2.) Consistency: Get out of bed. Go to the gym. Get in the habit of showing up.

3.) Intensity: Strive to minimize the amount of time you spend resting in the middle of each workout. The less you rest, the stronger you’ll become. Your workout times will plummet, and your health will skyrocket. Go hard!



4.) Nutrition: Eat enough calories to support vigorous exercise. Not eating is not a solution. Avoid alcohol, starch, and sugar like the plague. Eat lean meats, vegetables, low-GI fruits, and good fats. Fat is necessary for athletic performance–get it from almonds, avocados, olive oil, and fish oil. The best way to maintain a good diet? Clear all the crap out of your cupboards, and never ever buy it again.

5.) Sleep: Sleep is essential to your athletic development. When you sleep, you heal. Progress is a constant give and take between breaking down and building up–exercise breaks you down and sleep builds you up. Give your body the fuel it needs to heal–lean protein and fat immediately before bed will keep you in a good physiological state to burn fat and build muscle all night long. Sleep at least 8 hours every night. Make it a priority.

6.) Rest: Don’t exercise every day. You’ll burn out. Schedule rest days after every two or three days of heavy training. You can speed up healing with ice, compression, mobility work, and good supplementation.

7.) Instruction: Spend money on quality trainers, reading materials, seminars, and certifications. A few hundred bucks here and there will accelerate your gains much faster than advice from the counter guy at Gold’s. 



8.) Comfort: Stray from the known path. Approach new skills as an opportunity to learn, not an opportunity to fail. The best athletes in the world spend all day working on their weaknesses, not reinforcing their strengths.



9.) Goals: Write everything down. Set goals and work to meet them every day. Look back over your progress, and change what needs to be changed.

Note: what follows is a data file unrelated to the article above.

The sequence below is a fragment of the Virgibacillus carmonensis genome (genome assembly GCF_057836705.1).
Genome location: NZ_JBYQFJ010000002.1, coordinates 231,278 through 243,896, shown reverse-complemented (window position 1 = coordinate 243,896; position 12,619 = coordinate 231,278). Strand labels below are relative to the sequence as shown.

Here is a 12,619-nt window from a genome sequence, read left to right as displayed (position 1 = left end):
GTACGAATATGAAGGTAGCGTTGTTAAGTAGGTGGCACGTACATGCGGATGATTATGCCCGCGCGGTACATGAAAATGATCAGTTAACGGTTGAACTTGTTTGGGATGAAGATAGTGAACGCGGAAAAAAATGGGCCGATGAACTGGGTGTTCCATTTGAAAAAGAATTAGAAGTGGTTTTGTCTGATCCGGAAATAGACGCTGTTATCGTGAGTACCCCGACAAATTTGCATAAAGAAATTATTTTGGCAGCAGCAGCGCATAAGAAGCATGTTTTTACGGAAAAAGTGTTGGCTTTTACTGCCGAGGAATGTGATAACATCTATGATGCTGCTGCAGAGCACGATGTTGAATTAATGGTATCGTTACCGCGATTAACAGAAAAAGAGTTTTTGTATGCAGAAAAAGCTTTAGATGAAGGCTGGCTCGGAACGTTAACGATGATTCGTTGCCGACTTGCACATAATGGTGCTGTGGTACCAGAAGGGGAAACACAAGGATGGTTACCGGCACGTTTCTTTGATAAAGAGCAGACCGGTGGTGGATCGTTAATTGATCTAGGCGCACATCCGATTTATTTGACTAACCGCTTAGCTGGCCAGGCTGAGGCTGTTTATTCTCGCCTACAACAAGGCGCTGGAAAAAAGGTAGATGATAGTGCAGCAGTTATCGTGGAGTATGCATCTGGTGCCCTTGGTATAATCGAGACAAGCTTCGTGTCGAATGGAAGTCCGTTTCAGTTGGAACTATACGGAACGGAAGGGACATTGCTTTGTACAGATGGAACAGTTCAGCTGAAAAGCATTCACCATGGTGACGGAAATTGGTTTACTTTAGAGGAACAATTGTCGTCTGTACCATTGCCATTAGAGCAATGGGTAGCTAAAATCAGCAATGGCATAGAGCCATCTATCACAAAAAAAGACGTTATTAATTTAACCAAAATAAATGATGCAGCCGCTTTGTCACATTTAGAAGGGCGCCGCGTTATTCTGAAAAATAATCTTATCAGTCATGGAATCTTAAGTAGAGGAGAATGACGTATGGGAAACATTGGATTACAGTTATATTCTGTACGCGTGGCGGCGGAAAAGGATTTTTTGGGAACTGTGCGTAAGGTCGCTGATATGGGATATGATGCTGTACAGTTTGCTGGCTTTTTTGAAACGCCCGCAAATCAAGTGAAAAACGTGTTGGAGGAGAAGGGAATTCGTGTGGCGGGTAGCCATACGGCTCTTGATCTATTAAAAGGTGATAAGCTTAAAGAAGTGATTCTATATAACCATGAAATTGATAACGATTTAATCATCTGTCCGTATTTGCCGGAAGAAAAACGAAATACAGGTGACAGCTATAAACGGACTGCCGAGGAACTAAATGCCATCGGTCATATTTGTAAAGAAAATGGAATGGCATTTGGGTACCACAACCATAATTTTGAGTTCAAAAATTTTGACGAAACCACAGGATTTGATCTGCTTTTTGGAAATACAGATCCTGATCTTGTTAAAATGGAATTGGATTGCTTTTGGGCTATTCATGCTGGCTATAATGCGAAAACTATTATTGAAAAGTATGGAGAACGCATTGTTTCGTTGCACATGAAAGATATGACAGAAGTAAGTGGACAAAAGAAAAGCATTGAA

10.) Stress: Your body doesn’t distinguish between training stress and life stress. Minimize life stress to maximize your progress.

None of this is earth-shattering. Incorporate these tenets in your training, one by one. Follow them 90% of the time, and you’ll find yourself at the top of the scoreboard each and every week.

Learning the Art of Kipping

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For those new to or have never experienced CrossFit, at first glance, kipping pull-ups may seem like cheating – or maybe even a spastic type of pull-up (Picture that scrawny little band nerd in gym class growing up, pretty easy for me because I was him)– but they’re not.

Kipping pull-ups allow more work to be done in less time, thus increasing power output and metabolic conditioning, (MetCon). It’s also a full-body coordination movement that, when performed correctly, applies more functionally to real-life pulling skills. Last but not least, the hip motion of an effective kip mirrors the motion of the Olympic lifts, adding to its function as a posterior-chain developer (back, glutes and hamstrings).

If you’re not convinced that kipping pull-ups hold reverence in the fitness realm, I challenge you to attempt running or jogging without the use of your arms. Running and kipping pull-ups are both movements in which the entire body should be used to perform work, and the results will speak for themselves.